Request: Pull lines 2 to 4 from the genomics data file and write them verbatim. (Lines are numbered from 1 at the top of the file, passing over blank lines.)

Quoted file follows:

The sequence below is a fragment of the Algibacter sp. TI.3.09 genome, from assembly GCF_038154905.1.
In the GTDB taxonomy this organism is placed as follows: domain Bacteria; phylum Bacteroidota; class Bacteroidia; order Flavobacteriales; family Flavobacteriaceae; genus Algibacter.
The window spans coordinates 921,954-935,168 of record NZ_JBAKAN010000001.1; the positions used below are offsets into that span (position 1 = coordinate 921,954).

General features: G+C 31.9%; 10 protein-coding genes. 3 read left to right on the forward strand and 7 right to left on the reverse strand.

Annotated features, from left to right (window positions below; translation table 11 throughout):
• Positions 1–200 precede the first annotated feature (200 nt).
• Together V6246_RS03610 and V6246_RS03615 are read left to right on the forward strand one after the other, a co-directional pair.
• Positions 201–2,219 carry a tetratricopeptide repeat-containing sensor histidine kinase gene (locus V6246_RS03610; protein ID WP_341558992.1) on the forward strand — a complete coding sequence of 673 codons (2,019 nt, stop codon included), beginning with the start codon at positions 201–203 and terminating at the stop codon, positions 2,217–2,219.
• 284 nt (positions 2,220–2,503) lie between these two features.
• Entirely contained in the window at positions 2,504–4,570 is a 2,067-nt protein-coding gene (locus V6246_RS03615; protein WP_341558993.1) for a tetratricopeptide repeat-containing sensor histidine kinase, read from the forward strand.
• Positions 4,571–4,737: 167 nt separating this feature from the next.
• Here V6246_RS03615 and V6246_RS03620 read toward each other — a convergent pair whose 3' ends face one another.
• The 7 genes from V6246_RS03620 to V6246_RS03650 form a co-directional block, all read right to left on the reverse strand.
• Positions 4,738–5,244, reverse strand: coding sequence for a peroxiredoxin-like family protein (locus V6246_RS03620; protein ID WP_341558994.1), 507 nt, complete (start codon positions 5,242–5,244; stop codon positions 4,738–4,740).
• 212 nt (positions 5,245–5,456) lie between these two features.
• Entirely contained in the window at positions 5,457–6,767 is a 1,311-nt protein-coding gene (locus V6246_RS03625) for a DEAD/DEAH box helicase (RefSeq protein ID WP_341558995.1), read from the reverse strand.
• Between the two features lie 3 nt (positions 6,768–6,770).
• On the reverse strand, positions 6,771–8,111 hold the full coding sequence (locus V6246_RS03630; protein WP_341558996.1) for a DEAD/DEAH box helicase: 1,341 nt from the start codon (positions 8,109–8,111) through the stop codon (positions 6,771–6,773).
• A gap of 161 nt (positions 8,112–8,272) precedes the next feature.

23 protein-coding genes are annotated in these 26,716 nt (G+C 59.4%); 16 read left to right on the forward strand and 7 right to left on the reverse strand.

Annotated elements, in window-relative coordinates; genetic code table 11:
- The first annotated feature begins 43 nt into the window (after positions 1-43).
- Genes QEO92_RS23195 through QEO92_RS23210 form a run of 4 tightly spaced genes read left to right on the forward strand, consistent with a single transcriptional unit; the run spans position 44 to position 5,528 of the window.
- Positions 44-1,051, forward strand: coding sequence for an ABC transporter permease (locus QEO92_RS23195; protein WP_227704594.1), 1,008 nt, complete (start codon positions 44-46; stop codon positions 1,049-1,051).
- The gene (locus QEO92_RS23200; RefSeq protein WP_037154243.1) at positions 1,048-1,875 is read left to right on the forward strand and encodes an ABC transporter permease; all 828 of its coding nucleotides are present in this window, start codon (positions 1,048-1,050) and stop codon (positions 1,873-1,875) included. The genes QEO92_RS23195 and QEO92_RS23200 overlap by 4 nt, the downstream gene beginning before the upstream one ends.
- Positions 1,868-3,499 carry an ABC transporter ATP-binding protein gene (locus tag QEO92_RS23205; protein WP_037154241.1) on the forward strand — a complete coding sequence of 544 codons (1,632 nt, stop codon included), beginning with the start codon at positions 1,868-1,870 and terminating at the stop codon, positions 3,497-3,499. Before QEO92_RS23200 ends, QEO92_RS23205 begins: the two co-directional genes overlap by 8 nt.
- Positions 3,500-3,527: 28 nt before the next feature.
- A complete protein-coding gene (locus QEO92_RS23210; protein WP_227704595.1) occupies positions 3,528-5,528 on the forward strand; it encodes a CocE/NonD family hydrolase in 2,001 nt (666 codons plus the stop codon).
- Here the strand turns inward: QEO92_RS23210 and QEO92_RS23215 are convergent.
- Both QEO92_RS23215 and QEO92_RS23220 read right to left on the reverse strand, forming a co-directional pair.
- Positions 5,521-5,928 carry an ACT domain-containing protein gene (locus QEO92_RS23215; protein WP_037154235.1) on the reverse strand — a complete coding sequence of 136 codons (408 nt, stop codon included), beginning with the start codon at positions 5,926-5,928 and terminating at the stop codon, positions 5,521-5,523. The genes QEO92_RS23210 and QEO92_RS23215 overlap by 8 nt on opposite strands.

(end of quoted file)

In the GTDB taxonomy this organism is placed as follows: domain Bacteria; phylum Bacteroidota; class Bacteroidia; order Flavobacteriales; family Flavobacteriaceae; genus Algibacter.
The window spans coordinates 921,954-935,168 of record NZ_JBAKAN010000001.1; the positions used below are offsets into that span (position 1 = coordinate 921,954).

General features: G+C 31.9%; 10 protein-coding genes. 3 read left to right on the forward strand and 7 right to left on the reverse strand.